Before you pick up the phone to call a contractor or an architect, let’s look at your house in ways that you probably never have before. This will allow you to gain a true understanding of your house and how you live in it, beyond its obvious pleasures and annoyances.
1) Take a Step Back
Actually, take 100 steps back, and take a good long look at your house. You might want to squint so that you see the house in its entirety as opposed to distracting specifics. Look at the three-dimensional space. Is there one symmetrical mass that’s of a piece? Or is there one main shape with one or several smaller shapes? Does an addition stand out in a pronounced way, marring what is otherwise a symmetrical house? You are going for the big-picture view here.
2) Come a Little Closer
Now, take out your binoculars. Look at your house from a close and far distance. You may be surprised at the details that you see, that you have unconsciously overlooked. There may be a design detail that you like especially that you might want to incorporate in your planned home renovation.
3) Get Ready to Get Dirty
Those tattered trousers you may still be holding onto will come in handy here. Add a long-sleeved shirt and sneakers or work shoes and you’re dressed for the job at hand. Grab a clipboard, tape measure, hammer, jackknife, and flashlight. The screwdriver’s optional. There’s a good chance that you’ll have to inspect those out-of-plainview spaces such as the cellar and the attic on all fours. Remember, the most inexpensive way to expand your living space is to finish unused areas, but in order to do that, the areas will have to be dry, properly ventilated, and adequately spacious.
4) Think Like an Archaeologist
When you walk through the living quarters of your house, look for indications of changes that were made in the past. Remodeling changes are usually not just cosmetic – either the floor plan’s been altered, new doorways added, old doorways closed up, etc. Use your powers of investigation and imagination to dig down to the original layer of the house. Look for areas of difference–they will often provide clues as to what has been changed.
5) Lay Out Your Life
Did you know that the best domestic interiors have something in common with one another? They all divide the home into three principal areas: the private areas of the house (e.g., the bedrooms), the working areas of the house (e.g., the kitchen), and the relaxation area (e.g., living room, dining room, family room). In some cases, there are both public relaxation areas and private ones. Well-laid-out houses separate these functional areas of the home so that sleeping children aren’t awoken by loud laughter coming from the living room and guests don’t come across loads of laundry on their way to your dinner table. Think about your particular needs and how alterations in the layout can make for a happier, more considerate home environment.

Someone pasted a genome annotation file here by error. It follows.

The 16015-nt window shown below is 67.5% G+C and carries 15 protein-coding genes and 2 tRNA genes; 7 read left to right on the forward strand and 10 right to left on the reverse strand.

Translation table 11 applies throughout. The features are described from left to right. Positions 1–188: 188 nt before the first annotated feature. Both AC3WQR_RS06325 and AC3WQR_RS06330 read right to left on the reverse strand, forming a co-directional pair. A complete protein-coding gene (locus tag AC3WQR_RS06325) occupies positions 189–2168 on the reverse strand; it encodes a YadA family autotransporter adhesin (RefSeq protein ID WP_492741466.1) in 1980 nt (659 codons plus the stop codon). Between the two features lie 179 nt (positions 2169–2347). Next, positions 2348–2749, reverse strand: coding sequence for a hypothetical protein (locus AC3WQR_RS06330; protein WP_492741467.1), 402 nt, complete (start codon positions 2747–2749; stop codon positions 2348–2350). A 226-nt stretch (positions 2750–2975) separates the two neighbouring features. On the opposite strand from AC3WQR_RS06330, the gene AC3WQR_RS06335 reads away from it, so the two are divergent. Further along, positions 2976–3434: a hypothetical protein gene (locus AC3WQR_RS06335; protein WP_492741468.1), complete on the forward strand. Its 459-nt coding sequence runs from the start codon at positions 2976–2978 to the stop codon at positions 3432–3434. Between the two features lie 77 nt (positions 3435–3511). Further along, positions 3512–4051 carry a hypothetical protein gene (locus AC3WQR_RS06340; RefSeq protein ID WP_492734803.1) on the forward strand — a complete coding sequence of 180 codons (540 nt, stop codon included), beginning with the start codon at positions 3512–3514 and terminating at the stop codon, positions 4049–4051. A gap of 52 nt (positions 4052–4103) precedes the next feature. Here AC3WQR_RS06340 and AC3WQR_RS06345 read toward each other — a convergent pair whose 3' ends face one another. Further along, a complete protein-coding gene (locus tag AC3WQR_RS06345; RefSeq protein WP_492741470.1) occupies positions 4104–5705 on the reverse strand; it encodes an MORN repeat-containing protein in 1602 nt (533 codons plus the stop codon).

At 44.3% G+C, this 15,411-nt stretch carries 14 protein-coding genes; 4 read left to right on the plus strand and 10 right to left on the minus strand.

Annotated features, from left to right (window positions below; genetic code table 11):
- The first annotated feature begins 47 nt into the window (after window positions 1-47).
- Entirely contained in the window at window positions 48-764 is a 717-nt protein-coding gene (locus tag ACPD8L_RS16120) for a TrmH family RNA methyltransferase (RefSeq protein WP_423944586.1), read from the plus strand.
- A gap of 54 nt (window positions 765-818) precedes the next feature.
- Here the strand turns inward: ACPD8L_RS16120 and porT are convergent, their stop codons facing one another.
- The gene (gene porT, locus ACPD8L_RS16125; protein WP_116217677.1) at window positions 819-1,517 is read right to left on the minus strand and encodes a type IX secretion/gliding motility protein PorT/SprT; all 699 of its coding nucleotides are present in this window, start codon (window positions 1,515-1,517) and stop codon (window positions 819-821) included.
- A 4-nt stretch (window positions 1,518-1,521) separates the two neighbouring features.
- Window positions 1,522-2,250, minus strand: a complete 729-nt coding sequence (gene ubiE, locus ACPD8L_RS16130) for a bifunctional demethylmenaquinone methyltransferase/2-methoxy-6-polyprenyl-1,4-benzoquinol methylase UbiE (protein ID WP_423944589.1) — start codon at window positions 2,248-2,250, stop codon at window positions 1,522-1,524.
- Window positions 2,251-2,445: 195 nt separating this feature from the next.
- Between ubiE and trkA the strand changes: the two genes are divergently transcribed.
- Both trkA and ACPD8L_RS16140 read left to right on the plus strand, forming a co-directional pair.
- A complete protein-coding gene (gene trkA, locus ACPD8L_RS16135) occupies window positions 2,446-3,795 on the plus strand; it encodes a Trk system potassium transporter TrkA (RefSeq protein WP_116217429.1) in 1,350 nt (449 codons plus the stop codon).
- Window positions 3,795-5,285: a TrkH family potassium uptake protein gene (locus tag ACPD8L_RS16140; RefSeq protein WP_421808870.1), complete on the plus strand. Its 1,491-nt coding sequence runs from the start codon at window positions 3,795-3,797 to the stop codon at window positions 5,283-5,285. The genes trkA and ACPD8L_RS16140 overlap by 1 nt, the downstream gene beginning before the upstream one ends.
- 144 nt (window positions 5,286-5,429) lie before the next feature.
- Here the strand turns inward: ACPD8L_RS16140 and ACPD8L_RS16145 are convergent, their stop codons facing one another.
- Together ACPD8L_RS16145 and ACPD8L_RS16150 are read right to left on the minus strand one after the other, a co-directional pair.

6) Shut Off the Lights
You can light a candle or use a flashlight. Or do both. What you’ll find is that shadows will appear and that colors will soften. Shapes can take on a more dramatic appearance. Moldings will be more pronounced in shadowy light. The very nature of candlelight is such that you’ll be able to focus on smaller areas within your spaces as those will be the only spaces that are illuminated. Take note of any surprises that come from this new way of looking. Is there something odd about the relationship of the rooms? Do certain objects suddenly seem out of place?
7) Have a Seat
You can position yourself at a lower vantage point by sitting on a low stool or an upside-down pail. Seat yourself in a corner, in the middle of a hallway, or at the bottom of the stairs. This may feel strange to you, but it will help you imagine the space from the eyes of a small child or a pet or perhaps a person in a wheelchair, should an elderly relative be coming to live with you, all of which may help you brainstorm new solutions for your space.
It will take time to discover your house, maybe weeks or even months to inspect every nook and cranny and conduct a proper home inspection. You can marry your new, surprising findings with your actual past experience of how you and your family move through your space as you go about your daily activities. Combine this with a deeper understanding of architectural style and your dream house will be revealed to you.